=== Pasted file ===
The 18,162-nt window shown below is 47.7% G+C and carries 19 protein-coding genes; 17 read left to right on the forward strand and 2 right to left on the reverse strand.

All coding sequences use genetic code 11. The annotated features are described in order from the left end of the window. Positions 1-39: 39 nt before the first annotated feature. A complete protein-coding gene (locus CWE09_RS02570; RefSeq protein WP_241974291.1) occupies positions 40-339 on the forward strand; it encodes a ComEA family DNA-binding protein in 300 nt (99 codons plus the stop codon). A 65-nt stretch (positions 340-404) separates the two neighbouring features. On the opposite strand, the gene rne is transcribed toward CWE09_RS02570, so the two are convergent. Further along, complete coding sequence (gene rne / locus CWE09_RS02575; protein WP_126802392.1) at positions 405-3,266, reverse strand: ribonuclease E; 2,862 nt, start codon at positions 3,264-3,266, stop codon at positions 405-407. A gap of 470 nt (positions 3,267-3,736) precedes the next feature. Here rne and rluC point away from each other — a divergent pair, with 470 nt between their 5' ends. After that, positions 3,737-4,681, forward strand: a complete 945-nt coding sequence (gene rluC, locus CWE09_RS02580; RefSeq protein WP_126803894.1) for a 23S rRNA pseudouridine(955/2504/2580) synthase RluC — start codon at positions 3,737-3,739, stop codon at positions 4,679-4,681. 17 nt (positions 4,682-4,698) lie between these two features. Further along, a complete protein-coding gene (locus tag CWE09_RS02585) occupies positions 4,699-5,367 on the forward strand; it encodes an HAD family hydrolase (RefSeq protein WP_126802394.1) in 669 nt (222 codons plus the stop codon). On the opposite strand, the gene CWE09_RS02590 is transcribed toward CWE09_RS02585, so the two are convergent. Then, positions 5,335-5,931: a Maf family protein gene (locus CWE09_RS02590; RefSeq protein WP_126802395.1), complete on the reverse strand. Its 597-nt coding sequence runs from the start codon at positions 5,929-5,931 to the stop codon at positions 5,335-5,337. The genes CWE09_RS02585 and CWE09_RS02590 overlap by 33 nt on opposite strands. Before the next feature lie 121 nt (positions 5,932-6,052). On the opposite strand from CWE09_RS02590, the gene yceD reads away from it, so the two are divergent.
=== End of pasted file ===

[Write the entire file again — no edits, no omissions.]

The 18,162-nt window shown below is 47.7% G+C and carries 19 protein-coding genes; 17 read left to right on the forward strand and 2 right to left on the reverse strand.

All coding sequences use genetic code 11. The annotated features are described in order from the left end of the window. Positions 1-39: 39 nt before the first annotated feature. A complete protein-coding gene (locus CWE09_RS02570; RefSeq protein WP_241974291.1) occupies positions 40-339 on the forward strand; it encodes a ComEA family DNA-binding protein in 300 nt (99 codons plus the stop codon). A 65-nt stretch (positions 340-404) separates the two neighbouring features. On the opposite strand, the gene rne is transcribed toward CWE09_RS02570, so the two are convergent. Further along, complete coding sequence (gene rne / locus CWE09_RS02575; protein WP_126802392.1) at positions 405-3,266, reverse strand: ribonuclease E; 2,862 nt, start codon at positions 3,264-3,266, stop codon at positions 405-407. A gap of 470 nt (positions 3,267-3,736) precedes the next feature. Here rne and rluC point away from each other — a divergent pair, with 470 nt between their 5' ends. After that, positions 3,737-4,681, forward strand: a complete 945-nt coding sequence (gene rluC, locus CWE09_RS02580; RefSeq protein WP_126803894.1) for a 23S rRNA pseudouridine(955/2504/2580) synthase RluC — start codon at positions 3,737-3,739, stop codon at positions 4,679-4,681. 17 nt (positions 4,682-4,698) lie between these two features. Further along, a complete protein-coding gene (locus tag CWE09_RS02585) occupies positions 4,699-5,367 on the forward strand; it encodes an HAD family hydrolase (RefSeq protein WP_126802394.1) in 669 nt (222 codons plus the stop codon). On the opposite strand, the gene CWE09_RS02590 is transcribed toward CWE09_RS02585, so the two are convergent. Then, positions 5,335-5,931: a Maf family protein gene (locus CWE09_RS02590; RefSeq protein WP_126802395.1), complete on the reverse strand. Its 597-nt coding sequence runs from the start codon at positions 5,929-5,931 to the stop codon at positions 5,335-5,337. The genes CWE09_RS02585 and CWE09_RS02590 overlap by 33 nt on opposite strands. Before the next feature lie 121 nt (positions 5,932-6,052). On the opposite strand from CWE09_RS02590, the gene yceD reads away from it, so the two are divergent.